Medic 1 crewed by Rachael Ginn and Kory Dominy responded to a call for a 42 year old male that had fallen from a ladder and landed on not one, but two forklifts and was complaining of back pain with numbness in multiple locations. They were able to initiate care while GFD worked with the longshoreman to ready a crane for extrication of the patient. Rachael is quickly surpassing Tom on not only the most diverse types of trauma calls that occur, but the frequency as well.
Employee Appreciation Luncheon
On Wednesday, December 14th at Haak Vineyards from 11:00 AM until 1:00 PM the Galveston County Health District will host the annual Employee Appreciation Luncheon. On menu is BBQ from Texas Pit Stop BBQ and the Service Pin ceremony will start at 11:40 AM. If you have not RSVP, please do so by using the link below. For those of you on shift lunch will be delivered so no need to RSVP if you are on shift Wednesday.
New Equipment Purchases
The process of purchasing equipment budgeted in the FY2017 budget has already started. We have already received quotes back on a number of our items and those orders will start getting submitted next week. Soon we should have some new stair chairs, vents, mechanical CPR devices, and radios on the streets.
In our second wave we will have a replacement for 1484 (the F250) and 1482 will be going to remount in late February. Replacement furniture is also in the second wave, however we will replace the office chairs first as those are badly needed.
Upcoming Stroke Class
The flyer below for the Advanced Stroke Life Support class is free and being hosted by UTMB. Stacey Bouse took the class and said it was a great class and I know that Katie Horton our new Clinical Compliance Coordinator is planning on taking this class in January. It is free, however they do require a check for $50 to hold a seat which is returned when you show up for the class. It is rare that we get high quality, free training so I would encourage those of you that can attend to sign up and take advantage of this opportunity.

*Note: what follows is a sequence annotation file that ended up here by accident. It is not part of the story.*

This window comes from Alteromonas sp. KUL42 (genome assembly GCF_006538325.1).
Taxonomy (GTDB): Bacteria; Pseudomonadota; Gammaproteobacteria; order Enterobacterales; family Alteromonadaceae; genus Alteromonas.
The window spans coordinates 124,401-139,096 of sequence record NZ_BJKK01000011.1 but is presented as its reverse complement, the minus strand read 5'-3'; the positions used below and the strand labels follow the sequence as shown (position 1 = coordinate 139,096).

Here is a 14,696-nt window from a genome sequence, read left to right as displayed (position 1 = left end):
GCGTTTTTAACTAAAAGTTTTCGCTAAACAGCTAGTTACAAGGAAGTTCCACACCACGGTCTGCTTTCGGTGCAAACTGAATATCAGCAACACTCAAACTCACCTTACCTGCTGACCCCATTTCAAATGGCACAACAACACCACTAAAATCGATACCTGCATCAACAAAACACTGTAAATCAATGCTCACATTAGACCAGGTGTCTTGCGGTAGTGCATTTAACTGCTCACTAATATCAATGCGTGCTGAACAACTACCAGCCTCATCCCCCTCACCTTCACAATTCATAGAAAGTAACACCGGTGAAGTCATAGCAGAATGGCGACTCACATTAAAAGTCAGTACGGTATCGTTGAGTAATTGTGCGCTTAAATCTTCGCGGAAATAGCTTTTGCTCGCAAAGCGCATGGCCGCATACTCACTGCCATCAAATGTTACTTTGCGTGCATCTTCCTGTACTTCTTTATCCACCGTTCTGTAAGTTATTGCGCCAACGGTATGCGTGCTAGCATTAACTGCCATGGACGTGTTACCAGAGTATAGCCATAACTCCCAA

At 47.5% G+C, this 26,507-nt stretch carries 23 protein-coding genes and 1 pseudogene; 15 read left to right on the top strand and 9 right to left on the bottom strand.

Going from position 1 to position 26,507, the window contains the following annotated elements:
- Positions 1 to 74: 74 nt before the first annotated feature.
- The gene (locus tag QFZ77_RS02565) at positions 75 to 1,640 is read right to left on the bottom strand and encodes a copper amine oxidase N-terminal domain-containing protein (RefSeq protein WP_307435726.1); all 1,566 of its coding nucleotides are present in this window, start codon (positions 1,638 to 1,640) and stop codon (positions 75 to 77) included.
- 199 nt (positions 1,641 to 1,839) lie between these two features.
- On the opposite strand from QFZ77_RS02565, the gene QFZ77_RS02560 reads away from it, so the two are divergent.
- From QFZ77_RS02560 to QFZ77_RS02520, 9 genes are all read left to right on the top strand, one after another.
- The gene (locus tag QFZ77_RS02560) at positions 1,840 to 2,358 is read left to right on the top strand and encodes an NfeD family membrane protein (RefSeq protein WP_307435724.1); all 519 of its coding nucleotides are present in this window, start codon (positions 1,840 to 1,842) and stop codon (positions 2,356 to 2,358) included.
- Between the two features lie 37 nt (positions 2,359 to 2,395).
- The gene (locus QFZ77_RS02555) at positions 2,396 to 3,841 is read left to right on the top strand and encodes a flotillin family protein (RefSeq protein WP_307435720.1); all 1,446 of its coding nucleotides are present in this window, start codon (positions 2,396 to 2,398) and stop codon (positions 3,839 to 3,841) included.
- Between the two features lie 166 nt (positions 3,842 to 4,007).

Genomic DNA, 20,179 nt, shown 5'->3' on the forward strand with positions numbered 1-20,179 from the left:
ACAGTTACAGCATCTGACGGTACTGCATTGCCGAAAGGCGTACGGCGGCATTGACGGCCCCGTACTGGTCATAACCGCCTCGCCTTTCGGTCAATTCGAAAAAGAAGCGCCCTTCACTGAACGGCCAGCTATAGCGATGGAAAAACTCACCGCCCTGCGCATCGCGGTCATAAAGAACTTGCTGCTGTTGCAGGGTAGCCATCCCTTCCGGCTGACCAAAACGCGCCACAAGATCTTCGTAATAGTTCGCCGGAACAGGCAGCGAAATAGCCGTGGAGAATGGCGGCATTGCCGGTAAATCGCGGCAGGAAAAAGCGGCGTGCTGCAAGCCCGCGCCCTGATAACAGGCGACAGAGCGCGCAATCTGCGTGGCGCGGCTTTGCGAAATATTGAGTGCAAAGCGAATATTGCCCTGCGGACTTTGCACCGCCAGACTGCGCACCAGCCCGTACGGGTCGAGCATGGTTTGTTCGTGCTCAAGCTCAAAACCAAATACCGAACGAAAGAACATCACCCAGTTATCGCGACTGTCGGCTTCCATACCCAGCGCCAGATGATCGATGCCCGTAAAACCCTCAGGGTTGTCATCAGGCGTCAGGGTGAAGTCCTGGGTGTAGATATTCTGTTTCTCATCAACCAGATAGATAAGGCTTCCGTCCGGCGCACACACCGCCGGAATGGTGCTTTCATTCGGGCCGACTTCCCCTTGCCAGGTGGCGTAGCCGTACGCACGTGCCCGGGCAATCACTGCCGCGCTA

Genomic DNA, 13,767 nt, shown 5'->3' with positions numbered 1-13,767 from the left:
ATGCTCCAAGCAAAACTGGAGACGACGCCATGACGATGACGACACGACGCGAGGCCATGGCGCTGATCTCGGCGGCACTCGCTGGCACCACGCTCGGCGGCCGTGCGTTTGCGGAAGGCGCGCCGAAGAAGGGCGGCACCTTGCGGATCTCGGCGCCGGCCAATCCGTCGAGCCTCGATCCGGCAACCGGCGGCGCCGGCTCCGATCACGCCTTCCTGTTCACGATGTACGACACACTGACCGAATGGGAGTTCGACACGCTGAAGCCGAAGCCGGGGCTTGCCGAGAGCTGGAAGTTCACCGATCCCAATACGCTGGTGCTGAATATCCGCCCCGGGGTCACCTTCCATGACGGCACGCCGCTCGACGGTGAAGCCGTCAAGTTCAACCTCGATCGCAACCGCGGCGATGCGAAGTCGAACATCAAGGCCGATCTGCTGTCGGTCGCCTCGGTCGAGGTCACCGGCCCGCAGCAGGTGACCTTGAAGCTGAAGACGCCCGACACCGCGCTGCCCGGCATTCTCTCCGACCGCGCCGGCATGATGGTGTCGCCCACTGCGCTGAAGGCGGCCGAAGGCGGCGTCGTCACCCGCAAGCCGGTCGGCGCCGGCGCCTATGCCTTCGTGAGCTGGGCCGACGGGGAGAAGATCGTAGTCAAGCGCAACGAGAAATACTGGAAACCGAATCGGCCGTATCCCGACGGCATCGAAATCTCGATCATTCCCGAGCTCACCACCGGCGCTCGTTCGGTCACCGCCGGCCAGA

As many of you are aware we are phasing out the old ventilators and CPAP units for a new product called the AEV which will be able to provide ventilator support, BiPAP and CPAP. In addition we are also moving towards a disposable CPAP device that will allow for easier application of CPAP and is small enough to fit in your airway bag. This device will free us from concerns of moisture, sand, etc. Earlier this week Katie sent out an email regarding training for the CPAP.
Hey all, The first link to a video is mandatory for EVERYONE to watch. I’ve attached an acknowledgement form for you to sign and email back to me. Copy Mark on that email as well. As you know, we are getting new CPAPs on the trucks. For right now, we will continue to order our current ones, but we will also have some new ones. The hope is to get away from the older ones and go to this simpler version. This CPAP connects directly to the oxygen tank or wall. We don’t need that little box to adjust our CPAP settings. YAY for less stuff to keep track of! This CPAP has 5 choices for PEEP settings. The idea here, is to start low (5, or 7.5) and titrate up. I believe the choices will be 5, 7.5, 10, 12.5 and 15. We can also adjust the FiO2 (fraction of inspired oxygen). The choices are 30%, 60%, 90%. The higher the percentage, the more oxygen the patient gets. I am attaching a few images. The first one shows the inline neb. That little blue plug is actually so that you can shoot more medication into the nebulizer without having to take it apart. Don’t pull the plug out, it actually has a little hole in it for you to use. Also take note of the PEEP valve above it.